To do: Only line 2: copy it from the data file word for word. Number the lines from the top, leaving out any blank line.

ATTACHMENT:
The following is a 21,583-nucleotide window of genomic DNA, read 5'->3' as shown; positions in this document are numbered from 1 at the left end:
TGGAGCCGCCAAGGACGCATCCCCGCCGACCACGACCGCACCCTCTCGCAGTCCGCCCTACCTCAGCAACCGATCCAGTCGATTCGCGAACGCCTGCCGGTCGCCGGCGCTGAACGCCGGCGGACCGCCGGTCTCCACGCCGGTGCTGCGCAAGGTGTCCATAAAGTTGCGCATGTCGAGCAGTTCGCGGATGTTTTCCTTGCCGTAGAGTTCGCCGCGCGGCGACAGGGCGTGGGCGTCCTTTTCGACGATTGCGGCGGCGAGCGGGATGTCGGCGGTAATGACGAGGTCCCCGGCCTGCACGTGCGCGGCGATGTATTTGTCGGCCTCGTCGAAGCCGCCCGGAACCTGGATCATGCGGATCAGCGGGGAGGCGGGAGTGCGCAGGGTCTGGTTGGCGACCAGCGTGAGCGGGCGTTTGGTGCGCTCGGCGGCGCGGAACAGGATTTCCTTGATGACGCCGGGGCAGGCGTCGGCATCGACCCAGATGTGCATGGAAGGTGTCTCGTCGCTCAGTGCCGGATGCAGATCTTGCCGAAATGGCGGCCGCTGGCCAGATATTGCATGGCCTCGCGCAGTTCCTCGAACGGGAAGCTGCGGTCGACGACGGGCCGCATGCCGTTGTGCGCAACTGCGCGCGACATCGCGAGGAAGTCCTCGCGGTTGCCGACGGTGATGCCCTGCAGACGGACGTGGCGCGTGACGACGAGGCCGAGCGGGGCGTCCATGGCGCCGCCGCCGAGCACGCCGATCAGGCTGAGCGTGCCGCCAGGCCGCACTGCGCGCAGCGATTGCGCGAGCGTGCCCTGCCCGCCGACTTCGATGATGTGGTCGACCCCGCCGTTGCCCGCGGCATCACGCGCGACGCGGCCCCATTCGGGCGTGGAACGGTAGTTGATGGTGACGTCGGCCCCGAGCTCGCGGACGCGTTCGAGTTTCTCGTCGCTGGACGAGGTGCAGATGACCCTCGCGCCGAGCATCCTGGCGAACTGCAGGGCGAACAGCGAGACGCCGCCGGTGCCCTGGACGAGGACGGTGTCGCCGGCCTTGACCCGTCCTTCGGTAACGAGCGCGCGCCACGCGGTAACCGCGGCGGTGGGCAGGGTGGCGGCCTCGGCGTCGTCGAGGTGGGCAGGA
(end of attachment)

TGGAGCCGCCAAGGACGCATCCCCGCCGACCACGACCGCACCCTCTCGCAGTCCGCCCTACCTCAGCAACCGATCCAGTCGATTCGCGAACGCCTGCCGGTCGCCGGCGCTGAACGCCGGCGGACCGCCGGTCTCCACGCCGGTGCTGCGCAAGGTGTCCATAAAGTTGCGCATGTCGAGCAGTTCGCGGATGTTTTCCTTGCCGTAGAGTTCGCCGCGCGGCGACAGGGCGTGGGCGTCCTTTTCGACGATTGCGGCGGCGAGCGGGATGTCGGCGGTAATGACGAGGTCCCCGGCCTGCACGTGCGCGGCGATGTATTTGTCGGCCTCGTCGAAGCCGCCCGGAACCTGGATCATGCGGATCAGCGGGGAGGCGGGAGTGCGCAGGGTCTGGTTGGCGACCAGCGTGAGCGGGCGTTTGGTGCGCTCGGCGGCGCGGAACAGGATTTCCTTGATGACGCCGGGGCAGGCGTCGGCATCGACCCAGATGTGCATGGAAGGTGTCTCGTCGCTCAGTGCCGGATGCAGATCTTGCCGAAATGGCGGCCGCTGGCCAGATATTGCATGGCCTCGCGCAGTTCCTCGAACGGGAAGCTGCGGTCGACGACGGGCCGCATGCCGTTGTGCGCAACTGCGCGCGACATCGCGAGGAAGTCCTCGCGGTTGCCGACGGTGATGCCCTGCAGACGGACGTGGCGCGTGACGACGAGGCCGAGCGGGGCGTCCATGGCGCCGCCGCCGAGCACGCCGATCAGGCTGAGCGTGCCGCCAGGCCGCACTGCGCGCAGCGATTGCGCGAGCGTGCCCTGCCCGCCGACTTCGATGATGTGGTCGACCCCGCCGTTGCCCGCGGCATCACGCGCGACGCGGCCCCATTCGGGCGTGGAACGGTAGTTGATGGTGACGTCGGCCCCGAGCTCGCGGACGCGTTCGAGTTTCTCGTCGCTGGACGAGGTGCAGATGACCCTCGCGCCGAGCATCCTGGCGAACTGCAGGGCGAACAGCGAGACGCCGCCGGTGCCCTGGACGAGGACGGTGTCGCCGGCCTTGACCCGTCCTTCGGTAACGAGCGCGCGCCACGCGGTAACCGCGGCGGTGGGCAGGGTGGCGGCCTCGGCGTCGTCGAGGTGGGCAGGA